Two different branches of the Bahai faith--which emphasizes the spiritual unity of mankind--attract followers at UM. Undergraduate Neil Chase, a practicing Bhaii, says This is the largest religion in the world with no rite ceremonies and no clergy.
Along with these major world religions, an interest in more exotic religions flourishes quietly on campus. Katherine Weist, an anthropology professor who teaches a class on non-Western religious practices, says students arent limiting themselves to traditional answers. I sense a real searching, driven by the Western penchant for questioning, she says. In Tanzania I was struck by the peoples belief without questioning. Here, students question everything. Weist notes that a nonscriptural religion like shamanism, which is practiced by so-called primitive cultures all over the world, may offer answers that science cannot. Science cant answer the big, existential questions in America today, she says. Students are searching for understanding, and even traditional churches arent making it unless they change.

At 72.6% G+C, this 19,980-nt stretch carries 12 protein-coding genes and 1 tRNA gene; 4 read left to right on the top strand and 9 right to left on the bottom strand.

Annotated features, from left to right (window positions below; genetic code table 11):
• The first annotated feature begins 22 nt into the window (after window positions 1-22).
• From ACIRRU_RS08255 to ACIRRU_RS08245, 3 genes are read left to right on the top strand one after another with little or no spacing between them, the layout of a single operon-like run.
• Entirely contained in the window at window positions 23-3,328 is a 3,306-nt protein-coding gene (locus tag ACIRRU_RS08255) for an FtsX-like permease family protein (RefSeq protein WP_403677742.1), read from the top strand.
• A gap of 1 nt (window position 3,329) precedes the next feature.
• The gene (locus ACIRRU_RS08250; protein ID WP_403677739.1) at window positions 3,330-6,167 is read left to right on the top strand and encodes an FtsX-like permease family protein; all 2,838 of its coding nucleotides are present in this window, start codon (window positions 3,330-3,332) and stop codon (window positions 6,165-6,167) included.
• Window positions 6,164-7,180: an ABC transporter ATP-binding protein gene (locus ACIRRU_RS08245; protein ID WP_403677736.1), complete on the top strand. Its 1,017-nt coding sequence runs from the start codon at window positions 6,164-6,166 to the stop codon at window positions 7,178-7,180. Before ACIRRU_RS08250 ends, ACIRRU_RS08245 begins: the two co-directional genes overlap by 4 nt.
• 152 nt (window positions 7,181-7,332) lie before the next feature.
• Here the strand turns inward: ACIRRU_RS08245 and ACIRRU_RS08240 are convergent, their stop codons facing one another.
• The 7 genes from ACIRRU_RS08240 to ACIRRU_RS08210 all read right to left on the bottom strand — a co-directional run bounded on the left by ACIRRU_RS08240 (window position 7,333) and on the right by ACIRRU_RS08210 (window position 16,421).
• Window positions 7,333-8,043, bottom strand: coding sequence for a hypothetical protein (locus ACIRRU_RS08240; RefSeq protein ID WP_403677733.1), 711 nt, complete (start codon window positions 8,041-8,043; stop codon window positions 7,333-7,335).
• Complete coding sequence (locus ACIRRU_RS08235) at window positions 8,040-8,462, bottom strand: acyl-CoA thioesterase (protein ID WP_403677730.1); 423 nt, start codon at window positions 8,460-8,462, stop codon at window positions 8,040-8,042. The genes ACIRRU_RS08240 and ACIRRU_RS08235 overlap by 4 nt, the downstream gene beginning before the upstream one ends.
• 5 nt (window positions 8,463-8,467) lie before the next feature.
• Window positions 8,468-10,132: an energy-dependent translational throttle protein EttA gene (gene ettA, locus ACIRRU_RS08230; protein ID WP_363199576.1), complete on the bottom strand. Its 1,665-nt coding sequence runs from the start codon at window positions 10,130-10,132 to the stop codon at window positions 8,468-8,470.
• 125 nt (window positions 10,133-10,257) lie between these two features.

Matters of the Spirit
In the end, religious beliefs are deeply personal. For UM students, like Pelger, who are experimenting with new churches--even new religions--as they search for answers, a wide range of beliefs and philosophies are available. Yet even across the spectrum of religious communities--from Engels mission-driven evangelism to Shobers open and affirming Christianity, from Islam to neopaganism--a healthy spirit of ecumenism seems to prevail.
Religious communities, at their best, can include a wide range of people, Hurd says. I have seen a radical feminist tree hugger and an ex-Navy Seal Republican, who dont agree on anything else, agree to give each other acceptance and respect. Weist goes even further: They [her students] are concerned about the condition of their world, and theyre really committed to helping. They are not so much public-spirited as people-spirited.Patrick Hutchins is a frequent contributor to the Montanan.